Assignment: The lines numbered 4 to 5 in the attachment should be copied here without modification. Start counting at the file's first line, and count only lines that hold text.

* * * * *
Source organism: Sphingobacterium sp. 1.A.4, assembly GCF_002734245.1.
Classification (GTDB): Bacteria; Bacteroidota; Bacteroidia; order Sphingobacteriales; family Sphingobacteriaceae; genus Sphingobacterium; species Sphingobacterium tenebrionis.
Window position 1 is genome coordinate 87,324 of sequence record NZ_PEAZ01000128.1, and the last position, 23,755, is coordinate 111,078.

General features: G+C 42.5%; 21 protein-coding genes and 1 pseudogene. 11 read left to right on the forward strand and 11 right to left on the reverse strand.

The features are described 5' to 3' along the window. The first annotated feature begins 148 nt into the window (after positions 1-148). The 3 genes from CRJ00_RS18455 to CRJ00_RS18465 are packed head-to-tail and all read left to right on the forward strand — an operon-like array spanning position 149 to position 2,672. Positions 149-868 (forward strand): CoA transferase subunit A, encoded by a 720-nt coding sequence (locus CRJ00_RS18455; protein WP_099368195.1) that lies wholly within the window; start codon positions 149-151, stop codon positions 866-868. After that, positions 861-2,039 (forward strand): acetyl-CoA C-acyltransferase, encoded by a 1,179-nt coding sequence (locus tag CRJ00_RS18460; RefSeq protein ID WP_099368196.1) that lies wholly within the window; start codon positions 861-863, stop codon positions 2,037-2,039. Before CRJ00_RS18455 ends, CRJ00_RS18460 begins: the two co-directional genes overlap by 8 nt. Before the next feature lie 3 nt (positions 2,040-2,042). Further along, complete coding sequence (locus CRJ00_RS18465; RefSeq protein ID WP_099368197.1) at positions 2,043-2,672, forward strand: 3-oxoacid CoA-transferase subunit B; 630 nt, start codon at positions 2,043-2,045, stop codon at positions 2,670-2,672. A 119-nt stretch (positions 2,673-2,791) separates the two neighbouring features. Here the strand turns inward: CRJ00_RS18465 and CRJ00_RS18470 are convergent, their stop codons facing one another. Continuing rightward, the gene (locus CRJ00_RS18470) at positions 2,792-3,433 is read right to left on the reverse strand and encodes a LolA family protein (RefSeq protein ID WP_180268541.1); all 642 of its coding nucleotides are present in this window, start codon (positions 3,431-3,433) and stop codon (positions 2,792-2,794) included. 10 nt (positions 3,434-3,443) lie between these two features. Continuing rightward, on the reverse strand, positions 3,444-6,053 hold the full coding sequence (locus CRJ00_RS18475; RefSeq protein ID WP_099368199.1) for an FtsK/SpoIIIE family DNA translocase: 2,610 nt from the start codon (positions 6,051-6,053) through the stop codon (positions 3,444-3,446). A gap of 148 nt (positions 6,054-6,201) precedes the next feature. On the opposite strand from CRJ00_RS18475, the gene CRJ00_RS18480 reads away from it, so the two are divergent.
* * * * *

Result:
General features: G+C 42.5%; 21 protein-coding genes and 1 pseudogene. 11 read left to right on the forward strand and 11 right to left on the reverse strand.

The features are described 5' to 3' along the window. The first annotated feature begins 148 nt into the window (after positions 1-148). The 3 genes from CRJ00_RS18455 to CRJ00_RS18465 are packed head-to-tail and all read left to right on the forward strand — an operon-like array spanning position 149 to position 2,672. Positions 149-868 (forward strand): CoA transferase subunit A, encoded by a 720-nt coding sequence (locus CRJ00_RS18455; protein WP_099368195.1) that lies wholly within the window; start codon positions 149-151, stop codon positions 866-868. After that, positions 861-2,039 (forward strand): acetyl-CoA C-acyltransferase, encoded by a 1,179-nt coding sequence (locus tag CRJ00_RS18460; RefSeq protein ID WP_099368196.1) that lies wholly within the window; start codon positions 861-863, stop codon positions 2,037-2,039. Before CRJ00_RS18455 ends, CRJ00_RS18460 begins: the two co-directional genes overlap by 8 nt. Before the next feature lie 3 nt (positions 2,040-2,042). Further along, complete coding sequence (locus CRJ00_RS18465; RefSeq protein ID WP_099368197.1) at positions 2,043-2,672, forward strand: 3-oxoacid CoA-transferase subunit B; 630 nt, start codon at positions 2,043-2,045, stop codon at positions 2,670-2,672. A 119-nt stretch (positions 2,673-2,791) separates the two neighbouring features. Here the strand turns inward: CRJ00_RS18465 and CRJ00_RS18470 are convergent, their stop codons facing one another. Continuing rightward, the gene (locus CRJ00_RS18470) at positions 2,792-3,433 is read right to left on the reverse strand and encodes a LolA family protein (RefSeq protein ID WP_180268541.1); all 642 of its coding nucleotides are present in this window, start codon (positions 3,431-3,433) and stop codon (positions 2,792-2,794) included. 10 nt (positions 3,434-3,443) lie between these two features. Continuing rightward, on the reverse strand, positions 3,444-6,053 hold the full coding sequence (locus CRJ00_RS18475; RefSeq protein ID WP_099368199.1) for an FtsK/SpoIIIE family DNA translocase: 2,610 nt from the start codon (positions 6,051-6,053) through the stop codon (positions 3,444-3,446). A gap of 148 nt (positions 6,054-6,201) precedes the next feature. On the opposite strand from CRJ00_RS18475, the gene CRJ00_RS18480 reads away from it, so the two are divergent.